I’m not going to lie and say that winning queer rights wouldn’t benefit me. Of course, it would. I fight because I have a stake in the issue. But society will not progress for the better if we will only fight for our self-interests. This is what activist Reyna Valmores argued when she said before that true queer liberation recognizes the intersection of our problems: LGBT+ people will not win if we do not fight for our other queer siblings in the margins. How can a gay farmer, a trans sex worker, or the many queer poor fully empathize with our calls for marriage equality or the need for an anti-discrimination law, when the oppression they experience because of their queerness blends in with their other oppressions?
I’d like to extend that argument by proposing that queer people must become vegan, as a natural extension of our call against oppression and toward liberation. Shouldn’t we try our best to end suffering where it exists? It’s not even radical, considering that in 2012, prominent scientists came together with “The Cambridge Declaration of Consciousness”, which asserted that nonhuman animals are conscious, and are thus capable of feeling and suffering. Nonhuman animal suffering is not imaginary, unlike the argument that plants are conscious.
Decades ago, Albert Einstein himself had said: “A human being is a part of the whole, called by us ‘Universe’, a part limited in time and space. He experiences himself, his thoughts, and feelings as something separated from the rest — a kind of optical delusion of his consciousness. This delusion is a kind of prison for us, restricting us to our personal desires and to affection for a few persons nearest to us. Our task must be to free ourselves from this prison by widening our circle of compassion to embrace all living creatures and the whole of nature in its beauty. Nobody is able to achieve this completely, but the striving for such achievement is in itself a part of the liberation and a foundation for inner security.”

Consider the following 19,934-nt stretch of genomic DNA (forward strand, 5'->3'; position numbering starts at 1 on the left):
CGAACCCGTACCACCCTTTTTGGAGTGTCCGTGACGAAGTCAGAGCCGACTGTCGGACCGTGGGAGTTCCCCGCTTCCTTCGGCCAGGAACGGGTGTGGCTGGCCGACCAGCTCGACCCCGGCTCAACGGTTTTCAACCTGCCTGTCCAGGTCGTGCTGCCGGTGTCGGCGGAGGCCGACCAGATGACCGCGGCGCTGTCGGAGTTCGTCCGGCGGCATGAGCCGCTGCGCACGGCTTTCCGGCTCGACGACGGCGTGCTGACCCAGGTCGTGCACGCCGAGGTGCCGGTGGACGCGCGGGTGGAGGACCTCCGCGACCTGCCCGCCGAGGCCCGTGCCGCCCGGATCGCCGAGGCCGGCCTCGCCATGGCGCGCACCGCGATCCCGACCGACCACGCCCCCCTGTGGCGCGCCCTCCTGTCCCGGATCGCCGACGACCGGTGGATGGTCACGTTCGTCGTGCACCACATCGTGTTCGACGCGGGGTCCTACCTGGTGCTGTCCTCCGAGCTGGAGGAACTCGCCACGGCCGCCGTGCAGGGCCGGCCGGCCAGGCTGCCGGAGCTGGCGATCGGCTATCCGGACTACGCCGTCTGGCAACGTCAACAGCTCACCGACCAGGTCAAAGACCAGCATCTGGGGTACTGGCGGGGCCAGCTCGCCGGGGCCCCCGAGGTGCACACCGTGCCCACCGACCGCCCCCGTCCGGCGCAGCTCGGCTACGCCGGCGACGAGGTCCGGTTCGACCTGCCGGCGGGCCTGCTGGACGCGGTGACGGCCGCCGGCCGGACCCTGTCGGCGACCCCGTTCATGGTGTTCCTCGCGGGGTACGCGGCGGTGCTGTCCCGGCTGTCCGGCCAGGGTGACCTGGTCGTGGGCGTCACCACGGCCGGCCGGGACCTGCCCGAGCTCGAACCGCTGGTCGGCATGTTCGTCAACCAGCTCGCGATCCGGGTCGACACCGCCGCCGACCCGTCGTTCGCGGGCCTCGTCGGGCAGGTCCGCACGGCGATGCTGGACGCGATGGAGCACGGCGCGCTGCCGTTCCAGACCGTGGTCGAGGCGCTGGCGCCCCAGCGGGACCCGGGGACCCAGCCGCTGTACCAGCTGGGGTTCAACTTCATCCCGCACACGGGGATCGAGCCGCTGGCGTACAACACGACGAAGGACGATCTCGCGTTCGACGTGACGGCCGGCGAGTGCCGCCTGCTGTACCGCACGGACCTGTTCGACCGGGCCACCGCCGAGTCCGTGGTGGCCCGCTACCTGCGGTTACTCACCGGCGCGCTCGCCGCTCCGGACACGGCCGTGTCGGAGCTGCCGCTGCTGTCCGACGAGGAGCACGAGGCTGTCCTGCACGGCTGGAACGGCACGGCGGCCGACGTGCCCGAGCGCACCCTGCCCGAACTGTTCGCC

It only makes sense for queer people to become vegan, as it is a social justice movement that seeks liberation for both human and nonhuman animals. How can we not empathize with the suffering of trillions of animals systematically abused and slaughtered every year, not because it is necessary, but because the animal agriculture system has rendered this suffering invisible, and when it is surfaced, defended as acceptable, even preferable? The society in Ursula K. Le Guin’s “Ones Who Walk Away from the Omelas” is real. But it’s not one child whose suffering we turn a blind eye to in support the system that we enjoy: it is the unimaginable suffering of all those creatures we’ve deemed unworthy of our compassion.
We argue for this encompassing liberation because it is, by extension, one that already aligns with our cause. Queer people do not deserve rights because we are productive, or because we are smart or beautiful or funny or whatever purpose the majority imagines we must serve. We deserve rights because we exist. In the same way, animals do not deserve our consideration because we find them cute or cuddly or lovable. We are all beings of this earth, sharing it with other fellow sentient beings. Our joy and suffering matter. We all have a claim to exist on this earth.
And it is from this understanding of suffering that we queer people should find ourselves mirrored in the injustice that nonhuman animals also suffer. It is in this injustice that we must find inspiration to extricate and ensure equitable transition for those who have been entangled economically in this industry of suffering, as it similarly affects humans who society deems as dispensable and inconsequential: poor farmers, poor fishermen, poor market vendors.
We can move toward a better future. Not just every new year, but every day, little by little, step by step. Sure, change appears slow, but as writer and activist Rebecca Solnit recently wrote: “Describing the slowness of change is often confused with acceptance of the status quo. It’s really the opposite: an argument that the status quo must be changed, and it will take steadfast commitment to see the job through.” But it is a future worth fighting for, worth risking the cancellation of a society that has yet to wake up.
Message Evan at writerinmanila (at) gmail (dot) com.